by Debra Levy
Putting together the special section beginning on page 30 called "People to Watch" was not quite as easy as I expected. We wanted to identify people who will make a difference industry-wide, for better or worse, as we move swiftly toward the next decade. Then we wanted to show snapshots of those people—both in photographs and comments—so that you would get a sense of who they are. We also wanted to identify those 40 or younger who were just beginning their sphere of influence, so we highlighted them in an area called "Young Turks."
You'll notice a few people—such as John Barlow of Safelite—who are missing. Some are missing because, for whatever reason, they did not want attention drawn to themselves and refrained from providing the information we requested. Others are missing because of our own failure to identify them. We always try to improve, so please feel free to send your comments and suggestions along for next year.
There were a number of common themes among those profiles. In addition to golf being the hobby of choice (surprise) and Jack Welch of GE being the business hero du jour, those profiled consistently echoed two concepts:
The first is that change is constant—that the industry will never stand still and that the true leaders into the next century will be those who anticipate and treat change as the norm as opposed to the unusual.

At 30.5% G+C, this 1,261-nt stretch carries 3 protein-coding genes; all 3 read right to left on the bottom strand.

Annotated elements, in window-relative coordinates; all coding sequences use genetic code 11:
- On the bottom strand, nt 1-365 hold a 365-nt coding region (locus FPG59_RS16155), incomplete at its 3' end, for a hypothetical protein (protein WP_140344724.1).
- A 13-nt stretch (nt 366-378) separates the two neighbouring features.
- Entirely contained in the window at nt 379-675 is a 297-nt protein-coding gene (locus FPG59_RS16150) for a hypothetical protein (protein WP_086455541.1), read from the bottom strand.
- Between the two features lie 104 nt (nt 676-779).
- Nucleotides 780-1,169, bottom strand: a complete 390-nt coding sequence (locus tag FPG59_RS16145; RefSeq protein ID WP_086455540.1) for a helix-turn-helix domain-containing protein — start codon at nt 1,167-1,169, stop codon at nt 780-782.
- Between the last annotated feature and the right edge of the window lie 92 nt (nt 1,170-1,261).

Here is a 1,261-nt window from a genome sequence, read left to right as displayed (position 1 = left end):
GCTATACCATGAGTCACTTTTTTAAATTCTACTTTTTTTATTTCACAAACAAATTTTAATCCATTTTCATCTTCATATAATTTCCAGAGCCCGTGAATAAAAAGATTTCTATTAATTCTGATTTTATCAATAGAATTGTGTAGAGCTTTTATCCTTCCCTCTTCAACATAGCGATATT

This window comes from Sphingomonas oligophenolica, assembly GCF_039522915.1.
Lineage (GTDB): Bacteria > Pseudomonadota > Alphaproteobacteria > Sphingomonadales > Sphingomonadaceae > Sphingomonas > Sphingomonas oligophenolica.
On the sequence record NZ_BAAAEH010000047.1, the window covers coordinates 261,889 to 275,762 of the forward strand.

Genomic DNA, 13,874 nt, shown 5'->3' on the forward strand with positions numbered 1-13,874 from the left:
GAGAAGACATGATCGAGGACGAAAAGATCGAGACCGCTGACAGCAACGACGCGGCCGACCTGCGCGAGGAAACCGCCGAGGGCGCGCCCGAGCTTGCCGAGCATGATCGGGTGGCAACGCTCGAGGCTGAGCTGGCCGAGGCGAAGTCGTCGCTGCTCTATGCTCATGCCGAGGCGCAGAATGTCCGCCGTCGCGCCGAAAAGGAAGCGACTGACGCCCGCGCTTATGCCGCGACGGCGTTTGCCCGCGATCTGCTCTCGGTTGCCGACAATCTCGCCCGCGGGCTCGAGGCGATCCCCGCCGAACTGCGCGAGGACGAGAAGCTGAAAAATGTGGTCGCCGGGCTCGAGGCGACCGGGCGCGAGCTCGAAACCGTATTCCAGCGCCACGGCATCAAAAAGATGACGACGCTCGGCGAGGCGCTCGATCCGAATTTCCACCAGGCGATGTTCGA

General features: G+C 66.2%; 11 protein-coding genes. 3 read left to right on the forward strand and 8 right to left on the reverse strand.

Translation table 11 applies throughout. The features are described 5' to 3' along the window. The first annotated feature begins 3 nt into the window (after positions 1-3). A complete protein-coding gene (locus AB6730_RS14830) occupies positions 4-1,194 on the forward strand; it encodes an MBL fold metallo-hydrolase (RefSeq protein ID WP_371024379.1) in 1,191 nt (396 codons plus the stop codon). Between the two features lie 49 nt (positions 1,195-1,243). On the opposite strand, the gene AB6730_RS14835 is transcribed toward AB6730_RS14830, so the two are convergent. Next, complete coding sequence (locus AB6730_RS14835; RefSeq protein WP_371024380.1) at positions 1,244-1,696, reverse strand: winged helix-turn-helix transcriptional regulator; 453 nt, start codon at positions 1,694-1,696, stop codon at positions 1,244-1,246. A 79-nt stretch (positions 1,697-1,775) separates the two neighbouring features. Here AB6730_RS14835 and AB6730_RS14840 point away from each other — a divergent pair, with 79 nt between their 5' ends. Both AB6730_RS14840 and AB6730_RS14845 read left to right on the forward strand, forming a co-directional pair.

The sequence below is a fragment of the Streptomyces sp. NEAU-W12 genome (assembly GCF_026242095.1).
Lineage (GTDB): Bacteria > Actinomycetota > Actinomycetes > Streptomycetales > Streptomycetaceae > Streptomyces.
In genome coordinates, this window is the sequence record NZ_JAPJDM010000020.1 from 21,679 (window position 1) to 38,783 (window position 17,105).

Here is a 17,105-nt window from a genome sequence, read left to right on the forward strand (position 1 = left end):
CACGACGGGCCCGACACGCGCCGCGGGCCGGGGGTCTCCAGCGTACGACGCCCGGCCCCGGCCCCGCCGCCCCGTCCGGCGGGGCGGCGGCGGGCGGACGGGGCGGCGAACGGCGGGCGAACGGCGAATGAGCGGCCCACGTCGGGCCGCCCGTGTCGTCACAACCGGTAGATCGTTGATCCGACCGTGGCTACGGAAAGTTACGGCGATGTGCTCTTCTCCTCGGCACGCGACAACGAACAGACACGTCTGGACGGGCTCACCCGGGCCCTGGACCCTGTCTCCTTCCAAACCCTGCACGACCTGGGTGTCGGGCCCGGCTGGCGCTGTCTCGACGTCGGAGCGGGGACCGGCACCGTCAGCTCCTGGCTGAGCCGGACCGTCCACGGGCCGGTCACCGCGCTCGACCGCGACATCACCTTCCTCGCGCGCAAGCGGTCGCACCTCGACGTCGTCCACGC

The second concept is much more industry specific. It deals with the rise in regionalized industry economies and the growth among regional manufacturers, metal fabricators and suppliers in general. These people-to-watch expect that trend to continue and grow. Leadership is an elusive quality—it might even be one of those "know-it-when-you-see -it" things. We think you'll see a lot of it beginning on page 30.
Outside of Southeastern Michigan, Andrew Kochanek might not have been well-known, but he was very much a leader in his community. In many ways, he was the glass industry's every man and his passing is a real loss to his family, church and community. Kochanek, the owner and founder of Andrew's Glass Company in Taylor, MI, died suddenly on April 27. He was only 51 years old. His friend Bob Rombach wrote a moving tribute:
"Andrew had a genuine interest in other people and was considered by colleagues and employees as a warm, compassionate person, who was a Type A personality with a heart. He was active in the local community and sponsored numerous youth sports activities . . . he always kept himself and employees up-to-date with current technologies. . ."
You may not have known Andy Kochanek, but I did. And I was always amazed and impressed by this person who was nice enough to stop by at a trade show just to say hello or send a letter of encouragement for no other reason than just that. When we started our first educational event, Glass Expo Midwest in 1994, he either sent me a note or called once a month to say how much he was looking forward to having the event and how he and his company would be there. He never asked for anything, he just did this because that's the way he was. His encouragement was appreciated more than he would know.
Our fifth annual Glass Expo Midwest, to be held October 2-3 in Grand Rapids, MI, will be dedicated to Andy. I hope he would have liked that, and I hope you get the chance to meet his exceptional wife Susan and sons Todd and Timothy who will be recognized in his honor at the dinner that Friday night.
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